quvi does not seem maintained (last upstream release in 2013) and it supports many fewer videos than youtube-dl does.

The difficulty with using youtube-dl is it, by design, does not provide a way to probe if it supports an url, other than running it and seeing if it finds a video at the url. This would make git annex addurl significantly slower if it ran youtube-dl to probe every url.

It is possible to use youtube-dl to download arbitrary non-video files; it stores the file to disk just as wget or curl. But, that's well outside its intended use case, and so it does not feel like a good idea to make git-annex depend on using youtube-dl to download generic urls. (Also, youtube-dl has bugs with downloading non-video urls, see for example http://bugs.debian.org/874321)

So, switching to youtube-dl would probably need a new switch, like git annex addurl --rip that enables using it.

(Importfeed only treats links in the feed as video urls, not enclosures, so this problem does not affect it and it would not need a new switch.)

That would need changes to users' workflows. git-annex could keep supporting quvi for some time, and warn when it uses quvi, to help with the transition.

Alternatively, git-annex addurl could download the url first, and then check the file to see if it looks like html. If so, run youtube-dl (which unfortunately has to download it again) and see if it manages to rip media from it. This way, addurl of non-html files does not have extra overhead, and the redundant download is fairly small compared to ripping the media. Only the unusual case where addurl is being used on html that does not contain media becomes more expensive.

However, for --relaxed, running youtube-dl --get-filename would be significantly more expensive since it hits the network. It seems that --relaxed would need to change to not rip videos; users who want that could use --fast.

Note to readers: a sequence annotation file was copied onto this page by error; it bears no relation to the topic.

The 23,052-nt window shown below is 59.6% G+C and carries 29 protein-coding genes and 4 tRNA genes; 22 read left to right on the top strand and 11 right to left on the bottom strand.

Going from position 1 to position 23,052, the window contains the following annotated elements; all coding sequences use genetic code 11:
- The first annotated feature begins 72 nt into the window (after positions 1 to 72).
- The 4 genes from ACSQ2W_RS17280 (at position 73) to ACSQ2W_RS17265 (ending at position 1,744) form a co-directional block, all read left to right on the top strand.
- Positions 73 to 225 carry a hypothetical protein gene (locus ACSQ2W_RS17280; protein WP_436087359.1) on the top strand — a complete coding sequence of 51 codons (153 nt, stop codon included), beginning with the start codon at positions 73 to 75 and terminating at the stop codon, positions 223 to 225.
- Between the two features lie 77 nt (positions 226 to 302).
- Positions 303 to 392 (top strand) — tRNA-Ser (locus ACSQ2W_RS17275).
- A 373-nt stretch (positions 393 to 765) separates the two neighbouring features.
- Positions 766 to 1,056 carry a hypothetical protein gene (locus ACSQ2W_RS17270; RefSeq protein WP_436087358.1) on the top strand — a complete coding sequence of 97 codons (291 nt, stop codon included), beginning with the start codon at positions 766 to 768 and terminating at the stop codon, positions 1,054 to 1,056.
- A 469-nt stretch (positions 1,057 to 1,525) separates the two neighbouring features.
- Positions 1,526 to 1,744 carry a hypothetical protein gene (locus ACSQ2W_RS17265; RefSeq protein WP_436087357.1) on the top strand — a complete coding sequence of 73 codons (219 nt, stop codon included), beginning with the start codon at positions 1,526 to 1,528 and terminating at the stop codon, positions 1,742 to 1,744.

--fast already hits the network, but if it uses youtube-dl --get-filename, it would fall afoul of bugs like http://bugs.debian.org/874321, although those can be worked around (/dev/null stderr in cast youtube-dl crashes)

Another gotcha is playlists. youtube-dl downloads playlists automatically. But, git-annex needs to record an url that downloads a single file so that git annex get works right. So, playlists will need to be disabled when git-annex runs youtube-dl. But, --no-playlist does not always disable playlists. Best option seems to be --no-playlist --playlist-items 0 which works for non-playlists, and downloads only 1 item from playlists (hopefully a fairly stable item, but who knows..).

(git annex importfeed handles youtube playlist downloads, but needs the user to find the url to the rss feed for the playlist. Youtube still has these, although it makes them hard to find.)

Another gotcha is that youtube-dl's -o option does not fully determine the filename it downloads to. Sometims it will tack on an additional extension (seen with youtube videos where it added a ".mkv"). And --get-filename does not report the actual filename when that happens. This seems to be due to format merging by ffmpeg; with -f best, it does not merge and so does not do that. https://github.com/rg3/youtube-dl/issues/14864

To do disk free space checking will need a different technique than git-annex normally uses, because youtube-dl does not provide an easy way to query for size. Could use --dump-json, but that would require downloading the web page yet again, so too expensive.. and, the json seems to have "filesize: null" for youtube videos. What does work is the --max-filesize option, which makes youtube-dl abort if it's too big.

done --Joey